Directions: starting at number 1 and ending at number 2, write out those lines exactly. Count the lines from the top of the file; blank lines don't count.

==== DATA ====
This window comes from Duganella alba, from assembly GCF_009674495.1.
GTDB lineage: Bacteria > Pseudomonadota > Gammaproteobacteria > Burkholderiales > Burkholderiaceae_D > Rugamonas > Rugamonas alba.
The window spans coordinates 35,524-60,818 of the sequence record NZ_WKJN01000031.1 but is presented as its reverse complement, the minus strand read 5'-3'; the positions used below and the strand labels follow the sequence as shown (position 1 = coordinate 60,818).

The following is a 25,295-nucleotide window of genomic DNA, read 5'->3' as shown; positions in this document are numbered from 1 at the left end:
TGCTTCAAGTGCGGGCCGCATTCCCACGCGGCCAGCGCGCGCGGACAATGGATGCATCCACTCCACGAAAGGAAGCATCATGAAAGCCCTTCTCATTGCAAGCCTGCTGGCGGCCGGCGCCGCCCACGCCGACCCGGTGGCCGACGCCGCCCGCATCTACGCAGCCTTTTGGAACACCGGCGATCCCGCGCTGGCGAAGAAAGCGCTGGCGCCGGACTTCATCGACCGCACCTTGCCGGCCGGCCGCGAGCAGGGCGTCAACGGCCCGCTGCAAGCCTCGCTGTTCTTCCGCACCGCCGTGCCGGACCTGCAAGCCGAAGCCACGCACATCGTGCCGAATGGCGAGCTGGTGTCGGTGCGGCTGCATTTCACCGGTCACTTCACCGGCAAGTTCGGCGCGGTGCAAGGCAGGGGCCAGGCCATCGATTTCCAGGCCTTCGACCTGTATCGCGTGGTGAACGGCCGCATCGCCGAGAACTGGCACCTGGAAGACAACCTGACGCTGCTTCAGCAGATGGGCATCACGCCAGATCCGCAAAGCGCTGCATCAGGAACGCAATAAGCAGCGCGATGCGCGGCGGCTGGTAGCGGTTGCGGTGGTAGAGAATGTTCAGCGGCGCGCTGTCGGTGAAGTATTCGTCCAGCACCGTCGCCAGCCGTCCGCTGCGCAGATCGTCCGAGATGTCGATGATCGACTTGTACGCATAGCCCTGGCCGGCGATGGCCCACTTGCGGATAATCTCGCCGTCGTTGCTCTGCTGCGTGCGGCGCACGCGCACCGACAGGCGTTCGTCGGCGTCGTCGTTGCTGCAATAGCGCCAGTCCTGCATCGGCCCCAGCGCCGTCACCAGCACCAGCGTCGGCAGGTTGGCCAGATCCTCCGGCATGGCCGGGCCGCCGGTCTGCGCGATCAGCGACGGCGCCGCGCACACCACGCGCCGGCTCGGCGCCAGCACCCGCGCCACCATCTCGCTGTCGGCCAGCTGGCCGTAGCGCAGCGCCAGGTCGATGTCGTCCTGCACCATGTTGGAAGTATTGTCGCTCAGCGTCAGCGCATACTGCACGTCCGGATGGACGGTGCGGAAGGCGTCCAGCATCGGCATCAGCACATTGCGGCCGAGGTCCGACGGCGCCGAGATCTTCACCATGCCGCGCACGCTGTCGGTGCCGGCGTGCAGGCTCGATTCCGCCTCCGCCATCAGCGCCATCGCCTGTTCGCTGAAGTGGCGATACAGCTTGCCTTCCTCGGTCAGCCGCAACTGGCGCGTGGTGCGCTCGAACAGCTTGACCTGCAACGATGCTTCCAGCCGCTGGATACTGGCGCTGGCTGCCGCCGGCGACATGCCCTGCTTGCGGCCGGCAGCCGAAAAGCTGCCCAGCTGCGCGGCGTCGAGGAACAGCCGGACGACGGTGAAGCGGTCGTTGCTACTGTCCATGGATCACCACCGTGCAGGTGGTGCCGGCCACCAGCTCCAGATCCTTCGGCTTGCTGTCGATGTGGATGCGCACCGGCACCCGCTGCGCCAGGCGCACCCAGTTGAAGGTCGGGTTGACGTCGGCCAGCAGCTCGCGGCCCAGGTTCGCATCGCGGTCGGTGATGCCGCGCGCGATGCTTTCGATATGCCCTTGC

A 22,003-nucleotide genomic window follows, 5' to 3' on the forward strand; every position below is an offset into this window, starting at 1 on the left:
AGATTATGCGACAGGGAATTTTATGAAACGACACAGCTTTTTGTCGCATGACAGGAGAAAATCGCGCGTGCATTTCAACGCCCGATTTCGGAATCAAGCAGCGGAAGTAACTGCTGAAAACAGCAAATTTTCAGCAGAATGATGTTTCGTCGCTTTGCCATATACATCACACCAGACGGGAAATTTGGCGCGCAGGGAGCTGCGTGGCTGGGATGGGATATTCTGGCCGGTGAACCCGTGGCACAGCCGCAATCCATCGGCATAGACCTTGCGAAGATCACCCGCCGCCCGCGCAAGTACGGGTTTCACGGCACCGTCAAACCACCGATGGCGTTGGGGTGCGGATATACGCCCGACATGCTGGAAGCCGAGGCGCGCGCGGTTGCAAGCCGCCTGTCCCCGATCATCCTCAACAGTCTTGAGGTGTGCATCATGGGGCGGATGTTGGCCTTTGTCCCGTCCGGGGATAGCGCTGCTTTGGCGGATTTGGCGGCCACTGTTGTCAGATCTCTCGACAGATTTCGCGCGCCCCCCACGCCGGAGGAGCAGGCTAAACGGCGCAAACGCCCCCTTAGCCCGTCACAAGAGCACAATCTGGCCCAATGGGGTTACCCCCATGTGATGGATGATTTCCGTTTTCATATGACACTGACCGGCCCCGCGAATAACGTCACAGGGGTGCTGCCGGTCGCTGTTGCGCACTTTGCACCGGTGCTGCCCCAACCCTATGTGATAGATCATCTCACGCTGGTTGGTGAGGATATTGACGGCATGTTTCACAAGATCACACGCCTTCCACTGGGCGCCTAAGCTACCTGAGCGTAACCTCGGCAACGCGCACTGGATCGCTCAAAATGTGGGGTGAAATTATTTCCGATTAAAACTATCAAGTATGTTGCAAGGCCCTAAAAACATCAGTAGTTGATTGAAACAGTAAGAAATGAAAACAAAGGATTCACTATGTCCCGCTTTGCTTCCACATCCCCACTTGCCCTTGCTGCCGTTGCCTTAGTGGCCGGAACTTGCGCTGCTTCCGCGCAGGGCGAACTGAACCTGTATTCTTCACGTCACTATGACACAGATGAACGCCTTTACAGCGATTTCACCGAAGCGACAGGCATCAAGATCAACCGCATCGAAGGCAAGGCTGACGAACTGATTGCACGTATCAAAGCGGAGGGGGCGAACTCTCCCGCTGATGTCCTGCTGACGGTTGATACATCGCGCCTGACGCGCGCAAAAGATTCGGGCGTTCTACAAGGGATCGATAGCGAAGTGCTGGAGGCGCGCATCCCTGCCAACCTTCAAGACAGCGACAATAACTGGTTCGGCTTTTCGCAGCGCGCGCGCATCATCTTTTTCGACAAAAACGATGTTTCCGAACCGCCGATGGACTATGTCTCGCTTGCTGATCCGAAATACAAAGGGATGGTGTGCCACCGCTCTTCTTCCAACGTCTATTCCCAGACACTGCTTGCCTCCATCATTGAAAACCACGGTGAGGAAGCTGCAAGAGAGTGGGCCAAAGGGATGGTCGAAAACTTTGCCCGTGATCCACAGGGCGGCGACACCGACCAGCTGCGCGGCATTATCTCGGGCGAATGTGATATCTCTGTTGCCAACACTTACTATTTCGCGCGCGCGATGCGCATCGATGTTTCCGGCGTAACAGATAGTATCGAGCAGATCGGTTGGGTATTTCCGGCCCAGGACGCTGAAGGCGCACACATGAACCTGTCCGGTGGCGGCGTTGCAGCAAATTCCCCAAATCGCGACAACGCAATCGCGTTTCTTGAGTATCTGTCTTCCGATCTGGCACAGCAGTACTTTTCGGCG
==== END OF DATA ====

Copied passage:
This window comes from Duganella alba, from assembly GCF_009674495.1.
GTDB lineage: Bacteria > Pseudomonadota > Gammaproteobacteria > Burkholderiales > Burkholderiaceae_D > Rugamonas > Rugamonas alba.